Experiments With a Tech-Free Summer Camp

Monday, August 19, 2013

Female campers uses iPhone at summer camp Campers were allowed to bring smartphones, tablets and other technology to Longacre Camp for the first time in the summer of 2013. (Jennifer Hsu/WNYC)

Every summer, parents in the nation’s cities and suburbs send their kids off to camp with the hopes that they’ll connect with nature, do some canoeing and hiking, sit around a few campfires and enjoy some time in crowded cabins.

But with the rise of the Internet, social media, portable devices and modern video games, is it possible for kids to even have this sort of woodsy experience anymore? Should we even be trying to force it on our kids?

A summer camp in rural Pennsylvania decided not to fight the draw of devices. They let all campers use any technology they want—but first the kids had to give up their technology for a period time.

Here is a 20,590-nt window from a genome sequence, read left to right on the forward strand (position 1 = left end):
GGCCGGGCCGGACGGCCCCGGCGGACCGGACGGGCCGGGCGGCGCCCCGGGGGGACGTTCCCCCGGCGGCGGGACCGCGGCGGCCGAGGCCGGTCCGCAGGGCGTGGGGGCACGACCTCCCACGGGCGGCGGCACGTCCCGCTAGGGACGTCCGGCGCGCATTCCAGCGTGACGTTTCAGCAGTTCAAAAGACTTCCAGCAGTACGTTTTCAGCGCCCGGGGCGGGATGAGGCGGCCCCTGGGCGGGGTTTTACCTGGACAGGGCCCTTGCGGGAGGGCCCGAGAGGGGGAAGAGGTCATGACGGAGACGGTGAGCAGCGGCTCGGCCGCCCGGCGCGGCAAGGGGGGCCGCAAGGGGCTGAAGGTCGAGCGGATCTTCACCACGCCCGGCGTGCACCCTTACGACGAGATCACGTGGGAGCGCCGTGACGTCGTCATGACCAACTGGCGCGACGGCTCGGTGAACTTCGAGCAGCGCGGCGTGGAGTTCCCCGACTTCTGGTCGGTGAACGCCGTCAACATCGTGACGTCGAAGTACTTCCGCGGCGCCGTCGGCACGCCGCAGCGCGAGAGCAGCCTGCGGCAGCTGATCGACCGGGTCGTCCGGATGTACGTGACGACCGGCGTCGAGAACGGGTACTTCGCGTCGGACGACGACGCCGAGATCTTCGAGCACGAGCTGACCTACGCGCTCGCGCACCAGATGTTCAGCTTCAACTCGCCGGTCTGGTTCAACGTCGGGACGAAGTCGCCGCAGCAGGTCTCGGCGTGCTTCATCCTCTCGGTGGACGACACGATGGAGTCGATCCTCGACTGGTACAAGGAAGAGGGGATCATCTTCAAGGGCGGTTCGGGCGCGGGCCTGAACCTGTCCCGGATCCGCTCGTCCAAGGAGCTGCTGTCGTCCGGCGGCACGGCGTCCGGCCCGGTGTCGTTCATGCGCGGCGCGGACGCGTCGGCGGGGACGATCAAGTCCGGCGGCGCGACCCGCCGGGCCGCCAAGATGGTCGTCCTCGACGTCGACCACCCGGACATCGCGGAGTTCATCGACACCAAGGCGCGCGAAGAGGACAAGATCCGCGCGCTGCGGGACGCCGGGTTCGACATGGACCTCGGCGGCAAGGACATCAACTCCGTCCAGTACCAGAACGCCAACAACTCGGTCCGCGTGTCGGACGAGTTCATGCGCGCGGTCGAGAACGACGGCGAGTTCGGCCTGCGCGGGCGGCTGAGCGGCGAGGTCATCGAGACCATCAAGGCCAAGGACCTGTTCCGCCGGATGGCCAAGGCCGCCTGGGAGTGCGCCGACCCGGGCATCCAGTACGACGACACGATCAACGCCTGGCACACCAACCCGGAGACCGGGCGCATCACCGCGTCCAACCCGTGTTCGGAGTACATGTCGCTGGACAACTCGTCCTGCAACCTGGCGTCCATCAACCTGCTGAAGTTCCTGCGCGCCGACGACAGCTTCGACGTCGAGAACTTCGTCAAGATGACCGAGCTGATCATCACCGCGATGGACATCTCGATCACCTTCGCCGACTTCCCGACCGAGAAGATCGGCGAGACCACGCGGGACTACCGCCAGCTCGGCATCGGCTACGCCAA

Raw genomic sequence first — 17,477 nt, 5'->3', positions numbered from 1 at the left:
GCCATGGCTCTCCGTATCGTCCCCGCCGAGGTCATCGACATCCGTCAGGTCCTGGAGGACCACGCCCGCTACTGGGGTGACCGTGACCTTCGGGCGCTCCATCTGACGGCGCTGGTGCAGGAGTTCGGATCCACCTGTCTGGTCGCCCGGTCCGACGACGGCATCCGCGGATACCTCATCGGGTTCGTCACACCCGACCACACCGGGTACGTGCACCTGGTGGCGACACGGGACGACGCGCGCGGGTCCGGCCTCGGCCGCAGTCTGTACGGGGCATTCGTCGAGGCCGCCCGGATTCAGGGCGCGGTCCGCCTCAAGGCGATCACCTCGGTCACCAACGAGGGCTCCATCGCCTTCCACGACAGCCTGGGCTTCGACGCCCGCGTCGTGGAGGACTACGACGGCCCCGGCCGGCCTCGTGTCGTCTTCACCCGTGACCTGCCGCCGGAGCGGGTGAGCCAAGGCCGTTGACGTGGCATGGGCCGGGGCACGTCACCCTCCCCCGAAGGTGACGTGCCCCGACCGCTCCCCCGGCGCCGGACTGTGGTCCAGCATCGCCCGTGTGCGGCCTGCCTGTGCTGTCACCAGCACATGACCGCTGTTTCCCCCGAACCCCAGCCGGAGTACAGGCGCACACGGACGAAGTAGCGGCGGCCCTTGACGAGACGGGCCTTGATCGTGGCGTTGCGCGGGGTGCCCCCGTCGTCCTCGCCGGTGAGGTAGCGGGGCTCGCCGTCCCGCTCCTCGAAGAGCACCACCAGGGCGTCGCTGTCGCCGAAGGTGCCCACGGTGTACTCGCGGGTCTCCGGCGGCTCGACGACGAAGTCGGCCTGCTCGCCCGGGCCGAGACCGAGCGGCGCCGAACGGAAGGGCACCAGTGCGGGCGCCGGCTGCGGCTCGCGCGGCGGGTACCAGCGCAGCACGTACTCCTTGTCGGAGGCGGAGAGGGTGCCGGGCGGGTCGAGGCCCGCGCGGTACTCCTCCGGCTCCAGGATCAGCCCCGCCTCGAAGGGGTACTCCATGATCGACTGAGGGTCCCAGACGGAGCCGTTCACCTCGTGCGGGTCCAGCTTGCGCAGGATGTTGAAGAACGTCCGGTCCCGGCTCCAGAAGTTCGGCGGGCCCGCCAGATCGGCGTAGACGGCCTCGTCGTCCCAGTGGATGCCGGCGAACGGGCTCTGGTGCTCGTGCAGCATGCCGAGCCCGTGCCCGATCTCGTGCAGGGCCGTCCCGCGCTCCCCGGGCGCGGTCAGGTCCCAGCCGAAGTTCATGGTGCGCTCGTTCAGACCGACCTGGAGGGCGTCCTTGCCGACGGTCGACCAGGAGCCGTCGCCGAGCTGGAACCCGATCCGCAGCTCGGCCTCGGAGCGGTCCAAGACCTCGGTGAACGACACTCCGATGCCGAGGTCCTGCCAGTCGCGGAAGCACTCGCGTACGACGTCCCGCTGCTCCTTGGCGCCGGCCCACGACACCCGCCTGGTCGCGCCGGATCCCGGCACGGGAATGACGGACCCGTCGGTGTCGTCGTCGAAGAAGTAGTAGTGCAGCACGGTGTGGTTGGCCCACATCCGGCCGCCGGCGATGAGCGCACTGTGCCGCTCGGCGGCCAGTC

Manoush Zomorodi has been following the progress of this camp—Longacre Leadership Camp in Newport, PA. She joins us to report on how the experiment worked—or didn’t. Zomorodi is the host of WNYC’s New Tech City.


Manoush Zomorodi

Produced by:

Kristen Meinzer


T.J. Raphael

Comments [1]

BBoB from Santa Clara

Using a smartphone's existing microphone and with the addition of a simple voltage multiplier circuit, detection of uttered phrases such as "had went" (etc.) could be made to induce a slightly alarming physical sensation in the user - perhaps with a random delay function, to defeat evasion tactics.

Aug. 19 2013 03:40 PM

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